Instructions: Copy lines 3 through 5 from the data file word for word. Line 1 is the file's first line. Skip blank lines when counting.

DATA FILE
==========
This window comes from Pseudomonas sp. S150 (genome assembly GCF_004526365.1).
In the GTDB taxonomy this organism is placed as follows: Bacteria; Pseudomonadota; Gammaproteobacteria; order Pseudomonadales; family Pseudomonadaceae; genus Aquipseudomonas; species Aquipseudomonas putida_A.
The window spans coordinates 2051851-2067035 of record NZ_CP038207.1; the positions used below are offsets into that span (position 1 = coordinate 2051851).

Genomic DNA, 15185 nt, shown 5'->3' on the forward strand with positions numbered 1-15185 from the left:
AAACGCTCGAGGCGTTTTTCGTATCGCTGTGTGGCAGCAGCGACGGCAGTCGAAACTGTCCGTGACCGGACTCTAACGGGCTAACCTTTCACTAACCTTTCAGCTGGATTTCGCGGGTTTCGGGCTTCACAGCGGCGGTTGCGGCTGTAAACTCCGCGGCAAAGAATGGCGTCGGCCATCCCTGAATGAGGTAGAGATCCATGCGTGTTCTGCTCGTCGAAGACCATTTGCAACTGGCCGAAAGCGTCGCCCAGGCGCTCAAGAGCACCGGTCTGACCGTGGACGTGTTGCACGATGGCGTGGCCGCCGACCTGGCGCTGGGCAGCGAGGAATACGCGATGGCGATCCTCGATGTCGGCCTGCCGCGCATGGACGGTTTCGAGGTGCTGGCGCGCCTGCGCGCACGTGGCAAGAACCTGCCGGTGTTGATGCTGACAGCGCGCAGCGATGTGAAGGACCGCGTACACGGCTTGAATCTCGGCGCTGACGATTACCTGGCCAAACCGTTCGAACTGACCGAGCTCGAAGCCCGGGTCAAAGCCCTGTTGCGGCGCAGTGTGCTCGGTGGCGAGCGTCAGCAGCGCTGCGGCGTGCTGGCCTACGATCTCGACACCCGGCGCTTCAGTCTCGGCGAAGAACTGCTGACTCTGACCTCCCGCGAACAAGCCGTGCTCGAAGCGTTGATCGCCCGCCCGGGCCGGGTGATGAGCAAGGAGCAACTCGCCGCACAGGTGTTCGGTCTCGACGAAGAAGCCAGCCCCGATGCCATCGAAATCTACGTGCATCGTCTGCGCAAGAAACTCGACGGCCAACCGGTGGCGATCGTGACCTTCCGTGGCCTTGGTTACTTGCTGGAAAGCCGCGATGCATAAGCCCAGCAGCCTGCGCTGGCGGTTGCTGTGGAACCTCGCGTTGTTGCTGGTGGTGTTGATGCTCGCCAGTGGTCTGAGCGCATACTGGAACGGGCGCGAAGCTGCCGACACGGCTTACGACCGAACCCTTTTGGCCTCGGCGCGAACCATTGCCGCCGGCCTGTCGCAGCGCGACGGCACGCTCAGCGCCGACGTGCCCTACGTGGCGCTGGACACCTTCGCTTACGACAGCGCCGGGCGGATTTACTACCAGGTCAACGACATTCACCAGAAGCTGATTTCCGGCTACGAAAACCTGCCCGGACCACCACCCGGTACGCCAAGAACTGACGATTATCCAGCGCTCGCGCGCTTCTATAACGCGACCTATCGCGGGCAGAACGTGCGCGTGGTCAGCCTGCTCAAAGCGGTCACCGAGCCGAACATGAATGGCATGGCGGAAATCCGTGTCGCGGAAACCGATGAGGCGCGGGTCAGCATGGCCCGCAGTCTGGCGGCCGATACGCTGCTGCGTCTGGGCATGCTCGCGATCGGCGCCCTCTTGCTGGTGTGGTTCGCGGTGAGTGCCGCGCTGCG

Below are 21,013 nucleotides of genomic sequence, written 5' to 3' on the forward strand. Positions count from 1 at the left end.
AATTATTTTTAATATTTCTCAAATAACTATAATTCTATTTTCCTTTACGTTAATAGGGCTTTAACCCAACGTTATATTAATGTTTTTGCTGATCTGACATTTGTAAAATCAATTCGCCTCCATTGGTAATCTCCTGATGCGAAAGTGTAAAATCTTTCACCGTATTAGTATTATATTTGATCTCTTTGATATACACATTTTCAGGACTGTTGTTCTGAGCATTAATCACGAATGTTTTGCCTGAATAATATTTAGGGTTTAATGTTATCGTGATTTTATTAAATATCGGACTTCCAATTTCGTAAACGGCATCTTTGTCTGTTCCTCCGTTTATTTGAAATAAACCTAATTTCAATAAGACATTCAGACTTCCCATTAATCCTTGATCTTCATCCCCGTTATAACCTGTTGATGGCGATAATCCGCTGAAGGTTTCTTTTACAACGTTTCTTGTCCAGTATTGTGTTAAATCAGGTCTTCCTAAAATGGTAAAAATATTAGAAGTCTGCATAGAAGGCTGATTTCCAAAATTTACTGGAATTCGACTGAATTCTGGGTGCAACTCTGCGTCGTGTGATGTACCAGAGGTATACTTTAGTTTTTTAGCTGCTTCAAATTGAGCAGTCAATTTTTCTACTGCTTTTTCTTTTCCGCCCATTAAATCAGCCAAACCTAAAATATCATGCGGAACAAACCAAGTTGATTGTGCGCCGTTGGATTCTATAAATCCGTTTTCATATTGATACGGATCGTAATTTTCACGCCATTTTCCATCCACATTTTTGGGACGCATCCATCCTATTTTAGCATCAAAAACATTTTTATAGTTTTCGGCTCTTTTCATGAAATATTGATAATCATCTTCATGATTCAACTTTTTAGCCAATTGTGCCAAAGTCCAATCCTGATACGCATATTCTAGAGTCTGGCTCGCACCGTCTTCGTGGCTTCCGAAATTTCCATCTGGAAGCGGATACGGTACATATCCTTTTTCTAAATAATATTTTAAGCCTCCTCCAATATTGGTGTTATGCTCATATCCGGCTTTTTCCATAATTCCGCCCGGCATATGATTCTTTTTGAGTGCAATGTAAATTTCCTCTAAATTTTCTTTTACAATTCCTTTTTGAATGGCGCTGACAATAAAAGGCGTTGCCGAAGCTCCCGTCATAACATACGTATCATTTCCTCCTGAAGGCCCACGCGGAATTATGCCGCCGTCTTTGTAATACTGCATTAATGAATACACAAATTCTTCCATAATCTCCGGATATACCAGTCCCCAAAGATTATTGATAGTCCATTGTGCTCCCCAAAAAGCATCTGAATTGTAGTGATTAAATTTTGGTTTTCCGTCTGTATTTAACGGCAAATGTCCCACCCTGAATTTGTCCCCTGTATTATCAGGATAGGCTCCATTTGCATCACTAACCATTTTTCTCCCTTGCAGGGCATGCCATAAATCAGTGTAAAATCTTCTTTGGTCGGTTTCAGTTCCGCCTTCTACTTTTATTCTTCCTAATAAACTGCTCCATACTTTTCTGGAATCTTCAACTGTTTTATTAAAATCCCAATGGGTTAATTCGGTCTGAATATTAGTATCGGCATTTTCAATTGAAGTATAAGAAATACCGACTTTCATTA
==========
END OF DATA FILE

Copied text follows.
The window spans coordinates 2051851-2067035 of record NZ_CP038207.1; the positions used below are offsets into that span (position 1 = coordinate 2051851).

Genomic DNA, 15185 nt, shown 5'->3' on the forward strand with positions numbered 1-15185 from the left:
AAACGCTCGAGGCGTTTTTCGTATCGCTGTGTGGCAGCAGCGACGGCAGTCGAAACTGTCCGTGACCGGACTCTAACGGGCTAACCTTTCACTAACCTTTCAGCTGGATTTCGCGGGTTTCGGGCTTCACAGCGGCGGTTGCGGCTGTAAACTCCGCGGCAAAGAATGGCGTCGGCCATCCCTGAATGAGGTAGAGATCCATGCGTGTTCTGCTCGTCGAAGACCATTTGCAACTGGCCGAAAGCGTCGCCCAGGCGCTCAAGAGCACCGGTCTGACCGTGGACGTGTTGCACGATGGCGTGGCCGCCGACCTGGCGCTGGGCAGCGAGGAATACGCGATGGCGATCCTCGATGTCGGCCTGCCGCGCATGGACGGTTTCGAGGTGCTGGCGCGCCTGCGCGCACGTGGCAAGAACCTGCCGGTGTTGATGCTGACAGCGCGCAGCGATGTGAAGGACCGCGTACACGGCTTGAATCTCGGCGCTGACGATTACCTGGCCAAACCGTTCGAACTGACCGAGCTCGAAGCCCGGGTCAAAGCCCTGTTGCGGCGCAGTGTGCTCGGTGGCGAGCGTCAGCAGCGCTGCGGCGTGCTGGCCTACGATCTCGACACCCGGCGCTTCAGTCTCGGCGAAGAACTGCTGACTCTGACCTCCCGCGAACAAGCCGTGCTCGAAGCGTTGATCGCCCGCCCGGGCCGGGTGATGAGCAAGGAGCAACTCGCCGCACAGGTGTTCGGTCTCGACGAAGAAGCCAGCCCCGATGCCATCGAAATCTACGTGCATCGTCTGCGCAAGAAACTCGACGGCCAACCGGTGGCGATCGTGACCTTCCGTGGCCTTGGTTACTTGCTGGAAAGCCGCGATGCATAAGCCCAGCAGCCTGCGCTGGCGGTTGCTGTGGAACCTCGCGTTGTTGCTGGTGGTGTTGATGCTCGCCAGTGGTCTGAGCGCATACTGGAACGGGCGCGAAGCTGCCGACACGGCTTACGACCGAACCCTTTTGGCCTCGGCGCGAACCATTGCCGCCGGCCTGTCGCAGCGCGACGGCACGCTCAGCGCCGACGTGCCCTACGTGGCGCTGGACACCTTCGCTTACGACAGCGCCGGGCGGATTTACTACCAGGTCAACGACATTCACCAGAAGCTGATTTCCGGCTACGAAAACCTGCCCGGACCACCACCCGGTACGCCAAGAACTGACGATTATCCAGCGCTCGCGCGCTTCTATAACGCGACCTATCGCGGGCAGAACGTGCGCGTGGTCAGCCTGCTCAAAGCGGTCACCGAGCCGAACATGAATGGCATGGCGGAAATCCGTGTCGCGGAAACCGATGAGGCGCGGGTCAGCATGGCCCGCAGTCTGGCGGCCGATACGCTGCTGCGTCTGGGCATGCTCGCGATCGGCGCCCTCTTGCTGGTGTGGTTCGCGGTGAGTGCCGCGCTGCG